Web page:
Jason Beech – Bullets, Teeth, and Fists 3

Jason Beech grew up in Sheffield, UK, but now lives in New Jersey, USA. He is the author of crime thrillers Moorlands, City of Forts and Never Go Back. His latest book, reviewed here, is a third volume of short stories, Bullets, Fists, and Teeth 3.

An interview with Jason Beech appears in a later blog post.

Since I started reading what I think of now as ‘boys’ books’ (think crime with lots of guns, knives, explosions – perhaps killing as an alternative to ejaculation) I’ve made a habit of doing a body count as I go along. Some of the books I read are pretty hard work, and tallying up the bodies is sometimes the only thing that keeps me going. I did think, as I finished the third story out of twenty in Beech’s Bullets, Teeth and Fists 3, (two thugs, one pleading father and a couple of lovers down) that perhaps it was working up to being one of those. 

It wasn’t yet an impressive body count, but the theme, I felt, was settled. This was going to be a jolly collection about killing. 

I was wrong. It turned out that it wasn’t that sort of book at all. 

Bullets Teeth and Fists 3 is a curious, certainly dark, sometimes quite troubling, generally intriguing collection of stories. There’s a hell of a lot of zombies (re-)killed in one of the stories, and a bit of a massacre in another, but discounting those, the body count averages out at less than one per story, and in some of the most interesting stories no one dies at all. 

In fact if there’s a recurring theme in the stories – looking past the form and the darkness and the clever twists – it might be parenthood. There’s a kidnapped pregnant woman whose partner only wants the child; a man pleading for the life of his delinquent son; two mothers trying to find friends for their difficult boys, a son trying to connect with a father he never knew, a store employee shoplifting to feed her sons. That’s only the first six stories – there are some exceptions, but I could go on. Even the zombie story that brings the book to its rip-roaring conclusion is driven by a quest for parenthood. And although there are a few daughters in the mix, you might have noticed that it’s mostly sons. There’s a lot about the relationship between parents and sons, and – the most haunting story in the book for me – a tour de force about a quasi-parental relationship between a retired boxer and his reluctant protégé. The bond between parent and child is always destined for struggle. There is always, necessarily, a lurking betrayal in it: the most powerful bond, vitiated by the imperative of breaking it. It has to be so. Beech captures that.

One of the things that Jason Beech has always done well – I sometimes wonder if he notices this – is problematise masculinity. The characters in his dark crime stories are never those boring James Bond heroes, let alone cheerful ‘Smitty-the-hitman’ types (don’t ask – I read some terrible books). Beech’s characters are never uncomplicated, never very heroic. They wear their masculinity with discomfort – a skin that they couldn’t live without, a skin that fits quite differently at different stages of their life, but which never fits completely. Sometimes it’s a skin that strangles them. Violence comes into it, certainly: but the violence is never unproblematic, either for the character or the reader. It’s always violence that comes from somewhere and cuts both ways. In several of these stories, exploring the lives of sons, one is taken to where it starts.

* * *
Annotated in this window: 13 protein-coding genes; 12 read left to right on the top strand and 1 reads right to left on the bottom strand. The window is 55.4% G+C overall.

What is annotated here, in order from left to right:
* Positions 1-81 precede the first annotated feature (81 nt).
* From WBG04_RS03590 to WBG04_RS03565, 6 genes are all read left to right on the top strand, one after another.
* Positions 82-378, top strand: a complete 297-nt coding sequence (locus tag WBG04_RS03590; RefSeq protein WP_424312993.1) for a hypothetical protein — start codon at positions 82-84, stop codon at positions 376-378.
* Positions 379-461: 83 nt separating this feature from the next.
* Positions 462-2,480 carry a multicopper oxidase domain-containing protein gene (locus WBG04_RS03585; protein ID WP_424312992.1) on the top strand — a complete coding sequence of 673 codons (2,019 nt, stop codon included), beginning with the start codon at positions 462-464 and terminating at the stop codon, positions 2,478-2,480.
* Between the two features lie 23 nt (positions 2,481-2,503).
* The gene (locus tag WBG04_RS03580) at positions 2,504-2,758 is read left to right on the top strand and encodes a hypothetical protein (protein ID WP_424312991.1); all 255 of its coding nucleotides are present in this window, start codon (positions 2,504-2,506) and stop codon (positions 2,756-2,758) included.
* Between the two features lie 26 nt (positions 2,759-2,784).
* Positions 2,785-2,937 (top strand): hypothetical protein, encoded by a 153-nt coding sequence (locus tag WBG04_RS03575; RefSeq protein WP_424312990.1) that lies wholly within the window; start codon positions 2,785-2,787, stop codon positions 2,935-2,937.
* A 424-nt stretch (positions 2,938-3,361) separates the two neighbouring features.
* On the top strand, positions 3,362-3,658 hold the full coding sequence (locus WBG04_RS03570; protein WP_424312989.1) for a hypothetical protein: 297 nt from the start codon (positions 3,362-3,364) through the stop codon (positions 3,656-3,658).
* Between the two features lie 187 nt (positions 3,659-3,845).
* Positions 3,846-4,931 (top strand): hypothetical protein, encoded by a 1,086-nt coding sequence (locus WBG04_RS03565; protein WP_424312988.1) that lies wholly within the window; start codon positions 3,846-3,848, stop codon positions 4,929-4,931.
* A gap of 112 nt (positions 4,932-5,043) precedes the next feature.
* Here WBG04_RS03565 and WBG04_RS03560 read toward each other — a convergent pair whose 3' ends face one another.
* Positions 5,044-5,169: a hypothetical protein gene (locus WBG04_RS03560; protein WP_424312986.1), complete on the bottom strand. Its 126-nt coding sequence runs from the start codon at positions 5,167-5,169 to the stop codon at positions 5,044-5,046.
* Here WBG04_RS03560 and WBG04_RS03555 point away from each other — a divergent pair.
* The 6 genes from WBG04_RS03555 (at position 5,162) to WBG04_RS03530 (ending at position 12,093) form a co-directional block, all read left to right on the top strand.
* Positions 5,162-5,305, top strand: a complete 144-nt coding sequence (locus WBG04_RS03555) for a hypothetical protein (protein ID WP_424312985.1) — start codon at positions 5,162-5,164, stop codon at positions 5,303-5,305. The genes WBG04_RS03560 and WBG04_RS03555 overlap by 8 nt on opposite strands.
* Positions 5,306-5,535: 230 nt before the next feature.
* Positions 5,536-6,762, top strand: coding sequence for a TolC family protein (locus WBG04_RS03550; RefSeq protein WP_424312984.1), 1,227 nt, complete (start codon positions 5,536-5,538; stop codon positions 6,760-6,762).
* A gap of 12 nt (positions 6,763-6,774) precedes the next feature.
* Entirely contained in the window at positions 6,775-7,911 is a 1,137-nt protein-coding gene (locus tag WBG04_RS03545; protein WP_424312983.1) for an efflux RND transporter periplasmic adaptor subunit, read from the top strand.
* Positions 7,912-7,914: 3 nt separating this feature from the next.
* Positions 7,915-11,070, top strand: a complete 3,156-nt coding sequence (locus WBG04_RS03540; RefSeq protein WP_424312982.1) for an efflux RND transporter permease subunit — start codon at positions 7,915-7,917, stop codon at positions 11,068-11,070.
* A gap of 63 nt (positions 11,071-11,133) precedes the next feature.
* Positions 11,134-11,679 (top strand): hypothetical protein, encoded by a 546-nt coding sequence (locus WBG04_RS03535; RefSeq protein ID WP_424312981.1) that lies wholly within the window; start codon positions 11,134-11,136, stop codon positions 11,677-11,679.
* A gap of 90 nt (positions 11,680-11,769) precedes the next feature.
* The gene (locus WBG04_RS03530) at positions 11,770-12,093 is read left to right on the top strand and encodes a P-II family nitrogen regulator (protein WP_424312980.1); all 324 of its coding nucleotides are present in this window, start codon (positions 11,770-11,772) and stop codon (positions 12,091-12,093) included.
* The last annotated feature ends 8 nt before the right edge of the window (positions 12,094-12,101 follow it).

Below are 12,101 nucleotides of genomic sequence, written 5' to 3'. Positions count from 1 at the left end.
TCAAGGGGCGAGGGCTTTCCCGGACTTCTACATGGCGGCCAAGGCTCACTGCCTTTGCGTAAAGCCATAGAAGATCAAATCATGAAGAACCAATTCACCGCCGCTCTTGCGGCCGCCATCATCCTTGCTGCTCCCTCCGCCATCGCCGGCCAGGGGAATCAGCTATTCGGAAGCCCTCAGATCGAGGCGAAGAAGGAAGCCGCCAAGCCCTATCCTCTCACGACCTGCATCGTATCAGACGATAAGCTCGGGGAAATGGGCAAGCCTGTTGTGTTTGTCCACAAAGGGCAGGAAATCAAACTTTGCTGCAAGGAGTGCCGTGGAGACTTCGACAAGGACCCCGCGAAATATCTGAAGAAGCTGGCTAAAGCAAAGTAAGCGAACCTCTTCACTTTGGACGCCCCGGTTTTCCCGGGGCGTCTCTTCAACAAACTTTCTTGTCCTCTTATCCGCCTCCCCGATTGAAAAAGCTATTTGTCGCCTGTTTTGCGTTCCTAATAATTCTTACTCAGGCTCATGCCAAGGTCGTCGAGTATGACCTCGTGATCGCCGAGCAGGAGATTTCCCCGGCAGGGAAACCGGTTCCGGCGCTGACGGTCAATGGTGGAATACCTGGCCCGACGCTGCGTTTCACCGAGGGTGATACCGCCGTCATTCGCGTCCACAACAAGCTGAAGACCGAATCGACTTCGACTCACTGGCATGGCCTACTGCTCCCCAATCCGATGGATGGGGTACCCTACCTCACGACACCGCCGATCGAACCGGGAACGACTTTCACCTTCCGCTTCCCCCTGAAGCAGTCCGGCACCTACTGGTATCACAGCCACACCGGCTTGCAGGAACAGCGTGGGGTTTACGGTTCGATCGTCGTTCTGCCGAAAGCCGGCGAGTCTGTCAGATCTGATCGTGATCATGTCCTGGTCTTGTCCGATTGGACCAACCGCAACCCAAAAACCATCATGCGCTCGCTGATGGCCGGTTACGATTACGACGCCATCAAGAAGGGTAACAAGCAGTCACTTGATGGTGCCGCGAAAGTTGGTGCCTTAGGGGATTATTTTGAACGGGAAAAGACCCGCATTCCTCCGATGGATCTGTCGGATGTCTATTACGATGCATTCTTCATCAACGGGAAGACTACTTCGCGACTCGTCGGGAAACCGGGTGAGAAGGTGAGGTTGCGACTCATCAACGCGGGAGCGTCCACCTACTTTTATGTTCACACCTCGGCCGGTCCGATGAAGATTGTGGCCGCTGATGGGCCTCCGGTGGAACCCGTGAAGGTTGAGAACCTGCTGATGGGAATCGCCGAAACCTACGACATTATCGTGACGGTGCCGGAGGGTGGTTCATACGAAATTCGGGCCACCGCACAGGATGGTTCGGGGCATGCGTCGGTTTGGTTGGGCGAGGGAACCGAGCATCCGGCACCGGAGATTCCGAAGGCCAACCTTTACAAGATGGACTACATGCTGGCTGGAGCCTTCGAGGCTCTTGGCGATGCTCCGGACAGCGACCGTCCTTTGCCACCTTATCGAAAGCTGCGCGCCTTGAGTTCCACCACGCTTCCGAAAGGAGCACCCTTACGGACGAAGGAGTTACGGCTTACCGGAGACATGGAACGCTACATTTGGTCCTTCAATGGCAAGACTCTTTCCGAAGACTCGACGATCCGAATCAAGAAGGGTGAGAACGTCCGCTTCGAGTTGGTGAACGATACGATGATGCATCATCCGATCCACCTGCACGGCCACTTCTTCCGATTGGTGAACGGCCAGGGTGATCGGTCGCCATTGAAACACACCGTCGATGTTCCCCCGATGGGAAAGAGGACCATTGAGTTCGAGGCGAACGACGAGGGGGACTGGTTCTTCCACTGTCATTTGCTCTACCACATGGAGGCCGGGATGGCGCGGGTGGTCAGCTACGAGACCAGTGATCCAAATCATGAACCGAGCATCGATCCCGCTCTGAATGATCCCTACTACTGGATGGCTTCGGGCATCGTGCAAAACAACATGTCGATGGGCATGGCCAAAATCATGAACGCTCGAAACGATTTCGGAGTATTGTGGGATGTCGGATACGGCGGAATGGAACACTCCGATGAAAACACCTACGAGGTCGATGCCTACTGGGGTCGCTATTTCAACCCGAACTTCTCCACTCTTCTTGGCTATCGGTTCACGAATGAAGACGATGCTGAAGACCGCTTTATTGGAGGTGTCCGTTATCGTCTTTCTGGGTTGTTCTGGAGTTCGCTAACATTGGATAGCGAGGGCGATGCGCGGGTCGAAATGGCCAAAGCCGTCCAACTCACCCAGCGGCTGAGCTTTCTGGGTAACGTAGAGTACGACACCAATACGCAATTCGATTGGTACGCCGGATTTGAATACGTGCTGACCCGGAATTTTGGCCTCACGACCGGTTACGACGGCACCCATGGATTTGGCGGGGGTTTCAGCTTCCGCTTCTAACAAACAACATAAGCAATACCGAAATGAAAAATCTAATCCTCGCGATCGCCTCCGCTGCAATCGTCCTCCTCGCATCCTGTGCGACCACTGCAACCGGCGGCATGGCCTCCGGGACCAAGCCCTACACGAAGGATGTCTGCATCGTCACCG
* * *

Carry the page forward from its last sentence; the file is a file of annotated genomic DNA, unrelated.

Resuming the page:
Beech is exceptionally good at writing children, particularly boys (in his recent novel Never Go Back there are a couple of boys who still send prickles up my spine, many months after closing the book). He neither sentimentalises them nor demonises them. His children are raw and vulnerable and feisty and frightened and sometimes wicked. His boys are on their way to becoming men, and several of the stories in this collection capture the burden of this challenge. 

He also – and this is a little unusual in dark crime – has some interesting women. Some of them, being neither vamps nor victims, seem almost out of place in this genre: heck, they are almost like real women! He writes from their perspective sometimes: he even seems interested in them! (And yes, as a woman, I was interested in them too.)

For me, the above are all recommendations, but by now, the author, reading this review, is possibly livid. I’m making his book sound like something a social worker might read, or a psychologist on holiday. 

I’m sorry, Jason Beech. Let me try to make amends.

This is a very dark book. The stories are violent, bitter, traced against a background of mean streets, tough lives, ruthless decisions. There is plenty of blood. Some cruelty. Some horror. Some mutilation. There are no happy endings, no easy answers, no romance, no pretty dresses, no erotica. None of the people in it, as I recall, are particularly nice and a lot of them are seriously unpleasant. I’m OK with all of this: I like dark fiction (though if anyone knows a crime writer who writes more engaging sex, feel free to send them my way…) So if dark crime is what you like reading, don’t worry, you’ll find what you’re looking for here. You won’t regret buying this book.

But if you also (even secretly, without ever wanting to be a social worker or a psychologist) like thinking about motivation, about what people really want, about how people end up doing terrible things, then you might like this book even more.


Bullets, Fists, and Teeth 3; Jason Beech.

The Hard Hat Book Site

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